Problem 6: Sum square difference

(see projecteuler.net/problem=6)

The sum of the squares of the first ten natural numbers is,
1^2 + 2^2 + ... + 10^2 = 385

The square of the sum of the first ten natural numbers is,
(1 + 2 + ... + 10)^2 = 55^2 = 3025

Hence the difference between the sum of the squares of the first ten natural numbers
and the square of the sum is 3025 - 385 = 2640.

Find the difference between the sum of the squares of the first one hundred natural numbers and the square of the sum.

Algorithm

A very simple problem:
- a for-loop adds all natural numbers (sum) and their squares (sumSquared).
- finally squaredSum=sum*sum
- and print the difference between squaredSum - sumSquared

The only minor hiccup was to switch from int to long long (basically from 32 to 64 bits).

Alternative Approaches

The series of sums of all natural numbers are the so-called Triangular numbers (en.wikipedia.org/wiki/Triangular_number).
They have a closed form, too:
sum{x}=frac{x(x+1)}{2}

And there is a closed form for the sum of squares as well (en.wikipedia.org/wiki/Square_pyramidal_number)
sum{x^2}=frac{x(x+1)(2x+1)}{6}

I can easily derive the formula for triangular numbers but the one for the sum of squares isn't
that obvious to me - I had to look it up.

Therefore it would feel like cheating when using the closed form in my code without further explanation ...
and the simple for-loop is fast enough to pass all tests, too.

My code

… was written in C++ and can be compiled with G++, Clang++, Visual C++. You can download it, too.

#include <iostream>
 
int main()
{
unsigned int tests;
std::cin >> tests;
while (tests--)
{
unsigned long long x;
std::cin >> x;
 
unsigned long long sum = 0; // 1 + 2 + ...
unsigned long long sumSquared = 0; // 1^2 + 2^2 + ...
 
for (unsigned long long i = 1; i <= x; i++)
{
sum += i;
sumSquared += i*i;
}
// chances are that your compiler (partially) unrolls this simple loop
 
// actually we don't need a loop for the sum (and the sum of squares)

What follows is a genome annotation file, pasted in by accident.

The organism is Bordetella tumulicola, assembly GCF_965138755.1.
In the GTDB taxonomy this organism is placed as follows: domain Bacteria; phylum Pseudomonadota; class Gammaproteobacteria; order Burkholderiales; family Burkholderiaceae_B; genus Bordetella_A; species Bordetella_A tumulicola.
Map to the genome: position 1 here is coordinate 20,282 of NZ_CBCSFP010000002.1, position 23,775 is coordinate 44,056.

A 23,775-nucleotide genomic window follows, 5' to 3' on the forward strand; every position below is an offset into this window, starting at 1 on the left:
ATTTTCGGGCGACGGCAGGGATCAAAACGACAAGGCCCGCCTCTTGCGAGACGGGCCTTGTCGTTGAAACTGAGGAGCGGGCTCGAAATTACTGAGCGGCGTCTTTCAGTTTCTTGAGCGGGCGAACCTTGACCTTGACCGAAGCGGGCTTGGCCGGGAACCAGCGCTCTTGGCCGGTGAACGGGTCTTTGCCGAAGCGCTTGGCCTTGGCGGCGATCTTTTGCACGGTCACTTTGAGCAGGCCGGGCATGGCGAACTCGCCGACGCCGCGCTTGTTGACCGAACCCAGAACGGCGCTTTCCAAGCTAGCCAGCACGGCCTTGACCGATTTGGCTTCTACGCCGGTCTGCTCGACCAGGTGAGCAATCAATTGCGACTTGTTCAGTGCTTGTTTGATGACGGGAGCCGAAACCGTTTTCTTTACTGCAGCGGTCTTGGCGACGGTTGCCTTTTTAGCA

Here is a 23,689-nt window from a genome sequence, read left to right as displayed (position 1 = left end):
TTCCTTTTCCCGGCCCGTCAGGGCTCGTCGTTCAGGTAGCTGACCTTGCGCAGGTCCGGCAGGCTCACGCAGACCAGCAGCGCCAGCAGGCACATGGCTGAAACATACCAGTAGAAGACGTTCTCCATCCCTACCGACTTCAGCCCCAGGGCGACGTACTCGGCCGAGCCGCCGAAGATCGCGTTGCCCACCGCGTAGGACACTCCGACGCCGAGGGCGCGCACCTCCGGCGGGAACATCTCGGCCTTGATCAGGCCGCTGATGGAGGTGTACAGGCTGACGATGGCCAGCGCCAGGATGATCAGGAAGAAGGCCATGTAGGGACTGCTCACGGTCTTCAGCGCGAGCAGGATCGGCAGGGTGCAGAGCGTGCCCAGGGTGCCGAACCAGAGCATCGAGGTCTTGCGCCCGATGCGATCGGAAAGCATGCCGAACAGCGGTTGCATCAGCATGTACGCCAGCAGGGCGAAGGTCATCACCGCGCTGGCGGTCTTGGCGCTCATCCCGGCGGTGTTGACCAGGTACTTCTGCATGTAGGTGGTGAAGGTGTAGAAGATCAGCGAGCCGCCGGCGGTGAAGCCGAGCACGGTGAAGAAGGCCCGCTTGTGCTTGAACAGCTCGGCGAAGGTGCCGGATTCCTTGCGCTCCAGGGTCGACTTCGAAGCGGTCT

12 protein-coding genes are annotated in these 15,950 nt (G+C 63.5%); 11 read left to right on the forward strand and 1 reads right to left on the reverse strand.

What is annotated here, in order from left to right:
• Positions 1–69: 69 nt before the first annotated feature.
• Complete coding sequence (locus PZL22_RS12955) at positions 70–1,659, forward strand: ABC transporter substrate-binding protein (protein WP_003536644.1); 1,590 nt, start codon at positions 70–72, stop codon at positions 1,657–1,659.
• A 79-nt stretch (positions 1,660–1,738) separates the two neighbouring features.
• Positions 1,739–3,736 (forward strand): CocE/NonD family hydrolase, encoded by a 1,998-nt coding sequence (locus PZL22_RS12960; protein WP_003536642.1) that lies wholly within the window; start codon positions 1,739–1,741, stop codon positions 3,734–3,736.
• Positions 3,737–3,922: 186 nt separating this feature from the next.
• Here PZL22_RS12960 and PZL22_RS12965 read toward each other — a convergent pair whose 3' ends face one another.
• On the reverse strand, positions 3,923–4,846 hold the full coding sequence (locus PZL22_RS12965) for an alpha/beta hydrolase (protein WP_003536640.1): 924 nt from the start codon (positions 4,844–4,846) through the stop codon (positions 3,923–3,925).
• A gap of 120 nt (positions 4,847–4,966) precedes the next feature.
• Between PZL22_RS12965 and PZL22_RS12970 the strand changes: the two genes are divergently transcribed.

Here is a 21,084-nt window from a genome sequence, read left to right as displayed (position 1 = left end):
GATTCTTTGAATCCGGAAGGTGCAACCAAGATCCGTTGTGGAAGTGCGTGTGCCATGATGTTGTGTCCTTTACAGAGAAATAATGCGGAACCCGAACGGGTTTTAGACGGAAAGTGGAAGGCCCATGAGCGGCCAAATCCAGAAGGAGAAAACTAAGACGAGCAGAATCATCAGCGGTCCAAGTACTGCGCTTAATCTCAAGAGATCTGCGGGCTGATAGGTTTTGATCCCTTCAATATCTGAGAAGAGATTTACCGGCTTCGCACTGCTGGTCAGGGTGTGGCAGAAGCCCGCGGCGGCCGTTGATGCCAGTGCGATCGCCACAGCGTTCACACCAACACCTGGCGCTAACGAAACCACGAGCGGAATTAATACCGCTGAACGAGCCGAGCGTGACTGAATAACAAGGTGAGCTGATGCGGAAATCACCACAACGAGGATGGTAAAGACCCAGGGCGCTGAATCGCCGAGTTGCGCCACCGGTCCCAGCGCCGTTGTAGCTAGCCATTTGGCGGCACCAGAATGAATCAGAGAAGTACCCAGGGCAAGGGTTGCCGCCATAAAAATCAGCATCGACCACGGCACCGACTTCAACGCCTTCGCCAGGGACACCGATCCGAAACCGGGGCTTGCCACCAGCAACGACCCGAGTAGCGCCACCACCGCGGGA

// => see "Alternative" section above
 
// we had (1+2+...) instead of (1+2+...)^2
unsigned long long squaredSum = sum * sum;
std::cout << (squaredSum - sumSquared) << std::endl;
}
return 0;
}

This solution contains 5 empty lines, 4 comments and 1 preprocessor command.

Interactive test

You can submit your own input to my program and it will be instantly processed at my server:

Number of test cases (1-5):

Input data (separated by spaces or newlines):

This is equivalent to
echo "1 1000" | ./6

Output:

(please click 'Go !')

Note: the original problem's input 100 cannot be entered
because just copying results is a soft skill reserved for idiots.

(this interactive test is still under development, computations will be aborted after one second)

Benchmark

The correct solution to the original Project Euler problem was found in less than 0.01 seconds on a Intel® Core™ i7-2600K CPU @ 3.40GHz.
(compiled for x86_64 / Linux, GCC flags: -O3 -march=native -fno-exceptions -fno-rtti -std=c++11 -DORIGINAL)

See here for a comparison of all solutions.

Note: interactive tests run on a weaker (=slower) computer. Some interactive tests are compiled without -DORIGINAL.

Changelog

February 23, 2017 submitted solution
March 28, 2017 added comments

Hackerrank

see https://www.hackerrank.com/contests/projecteuler/challenges/euler006

My code solved 2 out of 2 test cases (score: 100%)

Difficulty

Project Euler ranks this problem at 5% (out of 100%).

Hackerrank describes this problem as easy.

Note:
Hackerrank has strict execution time limits (typically 2 seconds for C++ code) and often a much wider input range than the original problem.
In my opinion, Hackerrank's modified problems are usually a lot harder to solve. As a rule thumb: brute-force is never an option.

Links

projecteuler.net/thread=6 - the best forum on the subject (note: you have to submit the correct solution first)

Code in various languages:

Python: www.mathblog.dk/project-euler-problem-6/ (written by Kristian Edlund)
Haskell: github.com/nayuki/Project-Euler-solutions/blob/master/haskell/p006.hs (written by Nayuki)
Java: github.com/nayuki/Project-Euler-solutions/blob/master/java/p006.java (written by Nayuki)
Mathematica: github.com/nayuki/Project-Euler-solutions/blob/master/mathematica/p006.mathematica (written by Nayuki)
C: github.com/eagletmt/project-euler-c/blob/master/1-9/problem6.c (written by eagletmt)
Go: github.com/frrad/project-euler/blob/master/golang/Problem006.go (written by Frederick Robinson)
Javascript: github.com/dsernst/ProjectEuler/blob/master/6 Sum square difference.js (written by David Ernst)
Scala: github.com/samskivert/euler-scala/blob/master/Euler006.scala (written by Michael Bayne)

Heatmap

green problems solve the original Project Euler problem and have a perfect score of 100% at Hackerrank, too.
yellow problems score less than 100% at Hackerrank (but still solve the original problem).
gray problems are already solved but I haven't published my solution yet.
blue problems are already solved and there wasn't a Hackerrank version of it (at the time I solved it) or I didn't care about it because it differed too much.

Please click on a problem's number to open my solution to that problem:

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The 133 solved problems had an average difficulty of 16.9% at Project Euler and I scored 11,174 points (out of 12300) at Hackerrank's Project Euler+.
more about me can be found on my homepage.
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